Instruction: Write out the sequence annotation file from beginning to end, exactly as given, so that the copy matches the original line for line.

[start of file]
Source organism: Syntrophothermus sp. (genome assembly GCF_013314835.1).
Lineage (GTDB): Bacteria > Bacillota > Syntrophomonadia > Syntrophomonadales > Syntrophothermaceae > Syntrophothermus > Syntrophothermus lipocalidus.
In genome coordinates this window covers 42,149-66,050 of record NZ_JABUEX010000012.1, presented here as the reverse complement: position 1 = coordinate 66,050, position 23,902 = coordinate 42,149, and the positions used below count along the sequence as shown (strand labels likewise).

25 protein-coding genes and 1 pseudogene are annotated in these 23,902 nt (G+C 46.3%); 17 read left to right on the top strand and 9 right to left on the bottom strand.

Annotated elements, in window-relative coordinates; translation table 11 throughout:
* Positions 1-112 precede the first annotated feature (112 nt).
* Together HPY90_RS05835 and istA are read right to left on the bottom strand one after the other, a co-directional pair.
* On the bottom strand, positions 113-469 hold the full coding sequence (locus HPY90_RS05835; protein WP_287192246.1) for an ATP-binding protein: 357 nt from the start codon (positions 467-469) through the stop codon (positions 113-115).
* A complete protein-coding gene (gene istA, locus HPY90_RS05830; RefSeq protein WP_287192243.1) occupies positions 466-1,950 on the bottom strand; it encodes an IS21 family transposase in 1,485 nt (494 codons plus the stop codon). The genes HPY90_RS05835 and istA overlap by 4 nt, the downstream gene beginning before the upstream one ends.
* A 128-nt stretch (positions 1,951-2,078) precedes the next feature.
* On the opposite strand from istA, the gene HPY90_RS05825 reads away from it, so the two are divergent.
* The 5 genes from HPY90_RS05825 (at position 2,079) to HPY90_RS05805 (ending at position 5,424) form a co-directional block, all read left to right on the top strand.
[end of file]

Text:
Source organism: Syntrophothermus sp. (genome assembly GCF_013314835.1).
Lineage (GTDB): Bacteria > Bacillota > Syntrophomonadia > Syntrophomonadales > Syntrophothermaceae > Syntrophothermus > Syntrophothermus lipocalidus.
In genome coordinates this window covers 42,149-66,050 of record NZ_JABUEX010000012.1, presented here as the reverse complement: position 1 = coordinate 66,050, position 23,902 = coordinate 42,149, and the positions used below count along the sequence as shown (strand labels likewise).

25 protein-coding genes and 1 pseudogene are annotated in these 23,902 nt (G+C 46.3%); 17 read left to right on the top strand and 9 right to left on the bottom strand.

Annotated elements, in window-relative coordinates; translation table 11 throughout:
* Positions 1-112 precede the first annotated feature (112 nt).
* Together HPY90_RS05835 and istA are read right to left on the bottom strand one after the other, a co-directional pair.
* On the bottom strand, positions 113-469 hold the full coding sequence (locus HPY90_RS05835; protein WP_287192246.1) for an ATP-binding protein: 357 nt from the start codon (positions 467-469) through the stop codon (positions 113-115).
* A complete protein-coding gene (gene istA, locus HPY90_RS05830; RefSeq protein WP_287192243.1) occupies positions 466-1,950 on the bottom strand; it encodes an IS21 family transposase in 1,485 nt (494 codons plus the stop codon). The genes HPY90_RS05835 and istA overlap by 4 nt, the downstream gene beginning before the upstream one ends.
* A 128-nt stretch (positions 1,951-2,078) precedes the next feature.
* On the opposite strand from istA, the gene HPY90_RS05825 reads away from it, so the two are divergent.
* The 5 genes from HPY90_RS05825 (at position 2,079) to HPY90_RS05805 (ending at position 5,424) form a co-directional block, all read left to right on the top strand.